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    Document search using Bloom filters.

    This module was created to support basic full-text search on static sites where a backend-supported search feature isn't possible, and loading a complete index on the client is too expensive.

    Bloom filters are used because they trade result accuracy for space efficiency. With them, false positive matches are possible, but false negatives are not. That is to say, its responses are either a certain miss or a possible match.

    They allow building a simple document search index that is smaller than inverted indices at the cost of occasionally returning matches for words that are not present in any document. This error rate can be adjusted to improve search quality.

    Due to the limitations inherent in Bloom filters, only full, individual words can be matched against indexed documents while searching. The absence of partial matching can be remedied through the use of a custom stemmer function, but more "advanced" features like phrase or suffix matching cannot be performed at all.


    yarn add @pacote/bloom-search


    import { BloomSearch } from '@pacote/bloom-search'
    const bs = new BloomSearch({
      fields: ['text'],
      summary: ['id'],
    bs.add('id1', { id: 1, text: 'foo bar' })
    bs.add('id2', { id: 2, text: 'foo baz' })
    bs.search('foo +bar') // => [{ id: 1 }])

    BloomSearch<Document, SummaryField, IndexField>

    BloomSearch builds a search index based on CountingBloomFilter which can be used to test the membership of search terms in a set of documents.

    The class constructor takes an Options object with the following properties:

    • fields (IndexField[], required) determines which fields in the document should be indexed.

    • summary (SummaryField[], required) determines which fields in the document can be stored in the index and returned as a search result.

    • errorRate (number) determines the desired error rate. A lower number yields more reliable results but makes the index larger. The value defaults to 0.0001 (or 0.01%).

    • ngrams (number) indexes n-grams beyond the single text tokens. A value of 2 indexes digrams, a value of 3 indexes digrams and trigrams, and so forth. This allows seaching the index for simple phrases (a phrase search is entered "between quotes"). Indexing n-grams will increase the size of the generated indices roughly by a factor of n. Default value is 1 (no n-grams are indexed).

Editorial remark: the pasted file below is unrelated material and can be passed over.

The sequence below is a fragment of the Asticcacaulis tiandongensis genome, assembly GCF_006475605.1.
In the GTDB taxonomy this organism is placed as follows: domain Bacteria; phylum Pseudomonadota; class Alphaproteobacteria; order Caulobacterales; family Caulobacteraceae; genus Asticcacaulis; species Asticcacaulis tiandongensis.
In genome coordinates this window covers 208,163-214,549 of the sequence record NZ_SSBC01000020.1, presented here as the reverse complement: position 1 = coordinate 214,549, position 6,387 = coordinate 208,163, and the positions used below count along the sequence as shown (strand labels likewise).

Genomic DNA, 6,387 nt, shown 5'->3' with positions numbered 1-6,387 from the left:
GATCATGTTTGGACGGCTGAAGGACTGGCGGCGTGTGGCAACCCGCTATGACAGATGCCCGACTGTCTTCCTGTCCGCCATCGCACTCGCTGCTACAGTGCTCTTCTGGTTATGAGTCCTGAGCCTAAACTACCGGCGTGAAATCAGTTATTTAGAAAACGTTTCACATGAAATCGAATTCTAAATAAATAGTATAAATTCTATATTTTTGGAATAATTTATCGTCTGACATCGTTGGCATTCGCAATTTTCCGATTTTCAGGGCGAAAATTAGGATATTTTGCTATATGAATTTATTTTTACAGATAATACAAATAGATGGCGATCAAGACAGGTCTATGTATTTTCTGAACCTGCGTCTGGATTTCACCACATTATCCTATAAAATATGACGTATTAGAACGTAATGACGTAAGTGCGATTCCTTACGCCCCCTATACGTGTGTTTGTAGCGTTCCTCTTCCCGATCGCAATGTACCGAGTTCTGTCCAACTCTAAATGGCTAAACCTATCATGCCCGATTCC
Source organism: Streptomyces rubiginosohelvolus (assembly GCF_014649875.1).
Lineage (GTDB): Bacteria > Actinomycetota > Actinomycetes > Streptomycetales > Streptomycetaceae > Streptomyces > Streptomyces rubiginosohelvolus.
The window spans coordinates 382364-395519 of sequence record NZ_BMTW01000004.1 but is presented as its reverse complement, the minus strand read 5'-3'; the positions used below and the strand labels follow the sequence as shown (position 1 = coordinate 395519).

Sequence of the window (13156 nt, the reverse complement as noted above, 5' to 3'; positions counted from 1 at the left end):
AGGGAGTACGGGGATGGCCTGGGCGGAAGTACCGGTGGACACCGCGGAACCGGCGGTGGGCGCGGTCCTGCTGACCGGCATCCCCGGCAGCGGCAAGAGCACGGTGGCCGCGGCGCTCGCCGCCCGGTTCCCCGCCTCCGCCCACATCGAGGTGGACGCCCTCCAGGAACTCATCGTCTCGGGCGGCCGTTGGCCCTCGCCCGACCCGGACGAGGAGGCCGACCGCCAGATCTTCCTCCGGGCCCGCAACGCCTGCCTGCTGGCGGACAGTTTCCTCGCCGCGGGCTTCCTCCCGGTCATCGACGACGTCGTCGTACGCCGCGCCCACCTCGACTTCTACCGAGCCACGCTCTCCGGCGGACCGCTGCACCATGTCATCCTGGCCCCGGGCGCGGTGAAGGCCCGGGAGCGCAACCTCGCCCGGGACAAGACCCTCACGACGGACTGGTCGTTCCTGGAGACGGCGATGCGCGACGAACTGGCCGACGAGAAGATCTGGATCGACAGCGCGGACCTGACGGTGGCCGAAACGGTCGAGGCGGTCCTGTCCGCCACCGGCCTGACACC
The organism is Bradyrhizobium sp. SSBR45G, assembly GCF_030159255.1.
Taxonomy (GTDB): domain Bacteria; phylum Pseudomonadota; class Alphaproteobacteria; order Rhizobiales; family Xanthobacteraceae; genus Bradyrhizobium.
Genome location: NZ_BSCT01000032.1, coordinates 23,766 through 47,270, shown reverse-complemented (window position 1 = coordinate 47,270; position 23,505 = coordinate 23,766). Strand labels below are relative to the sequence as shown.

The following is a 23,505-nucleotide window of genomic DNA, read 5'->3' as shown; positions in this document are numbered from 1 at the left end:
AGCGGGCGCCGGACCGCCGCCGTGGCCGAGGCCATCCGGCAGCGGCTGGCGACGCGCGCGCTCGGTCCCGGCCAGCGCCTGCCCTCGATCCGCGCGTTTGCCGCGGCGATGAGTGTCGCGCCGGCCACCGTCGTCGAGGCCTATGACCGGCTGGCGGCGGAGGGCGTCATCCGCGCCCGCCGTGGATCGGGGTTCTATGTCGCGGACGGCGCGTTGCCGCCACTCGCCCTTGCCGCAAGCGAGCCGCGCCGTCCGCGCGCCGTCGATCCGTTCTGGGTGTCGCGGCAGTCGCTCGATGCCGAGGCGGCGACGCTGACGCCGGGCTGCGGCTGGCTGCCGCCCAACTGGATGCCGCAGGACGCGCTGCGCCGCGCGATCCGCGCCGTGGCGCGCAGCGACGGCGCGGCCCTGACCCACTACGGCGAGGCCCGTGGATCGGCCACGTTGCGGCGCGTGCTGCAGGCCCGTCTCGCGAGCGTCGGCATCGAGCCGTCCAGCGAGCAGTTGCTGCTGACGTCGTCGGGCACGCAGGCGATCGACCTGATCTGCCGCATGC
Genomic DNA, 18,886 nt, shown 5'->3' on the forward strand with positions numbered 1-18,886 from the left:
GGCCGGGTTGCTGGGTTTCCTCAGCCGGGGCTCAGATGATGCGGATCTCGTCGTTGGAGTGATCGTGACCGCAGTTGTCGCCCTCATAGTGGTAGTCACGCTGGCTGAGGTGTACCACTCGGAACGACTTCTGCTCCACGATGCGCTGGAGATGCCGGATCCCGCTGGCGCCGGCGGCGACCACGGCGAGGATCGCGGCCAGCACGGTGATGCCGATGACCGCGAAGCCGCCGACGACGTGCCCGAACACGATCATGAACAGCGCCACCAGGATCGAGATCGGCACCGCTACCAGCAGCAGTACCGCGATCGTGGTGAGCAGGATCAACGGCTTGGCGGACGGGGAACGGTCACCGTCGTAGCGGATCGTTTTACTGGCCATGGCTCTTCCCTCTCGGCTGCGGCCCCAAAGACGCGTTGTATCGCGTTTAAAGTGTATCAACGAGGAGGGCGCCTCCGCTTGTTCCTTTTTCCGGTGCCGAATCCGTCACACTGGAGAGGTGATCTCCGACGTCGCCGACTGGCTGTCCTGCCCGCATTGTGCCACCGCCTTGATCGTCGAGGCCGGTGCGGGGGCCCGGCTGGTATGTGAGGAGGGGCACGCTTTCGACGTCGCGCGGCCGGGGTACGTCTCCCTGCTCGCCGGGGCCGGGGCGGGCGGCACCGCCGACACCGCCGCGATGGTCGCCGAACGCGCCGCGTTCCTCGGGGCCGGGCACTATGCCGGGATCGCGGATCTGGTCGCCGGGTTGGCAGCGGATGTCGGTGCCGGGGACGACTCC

• preprocess ((text: unknown, field: IndexField) => string) is a function to serialise each field as a string and optionally process it before indexing. For example, you can use this function to strip HTML from a field value. By default, this class simply converts the field value into a string.

    • stopwords ((token: string, language: string) => boolean) filters tokens so that words that are too short or too common may be excluded from the index. By default, no stopwords are excluded.

    • stemmer ((token: string, language: string) => string) allows developers to plug in a custom stemming function. By default, this class does not change text tokens.

    BloomSearch.add(reference: string, document: Document, language?: string): void

    The add() method indexes a single document with the provided unique reference identifier. Adding another document with the same reference replaces the index.

    You may optionally pass it a language identifier which is fed back into the stemmer and stopwords filter to best decide how to handle these steps.

    BloomSearch.remove(reference: string): void

    The remove() method removes the indexed document associated with the supplied reference.

    BloomSearch.search(query: string, language?: string): Partial<Document>[]

    The search() method scans the document index and returns a list of documents summaries (with only the properties declared in the summary option) that possibly match one or more terms in the query.

    The function matches individual words against the filter of each indexed document. You may prefix each word with the + operator to intersect results that (probably) contain the required word.

    If the ngrams option is greater than 1, you are also able to search for exact phrases up to ngrams words typed between quotes (for example, "this phrase"). Only documents containing these words in that sequence are returned in the search results.

    Each search term is run through the provided stemmer function to ensure terms are processed in the same way as the tokens previously added to the index's Bloom filters. To help choose the appropriate stemming algorithm, you may pass the search() method an optional language identifier.

    BloomSearch.load(index: DocumentIndex<Document, SummaryField>[]): void

    The load() method lets you replace the instance's index with an index from another instance. Its primary use case is to rehydrate the index from a static file or payload.

    NB: Calling this method will not change any other attributes in the instance. It is up to developers to ensure that the instances were initialised with compatible options, in particular the stemmer function. Incompatible stemmer implementations may cause matches to not be found in the rehydrated index.


    MIT © Luís Rodrigues.


    npm i @pacote/bloom-search

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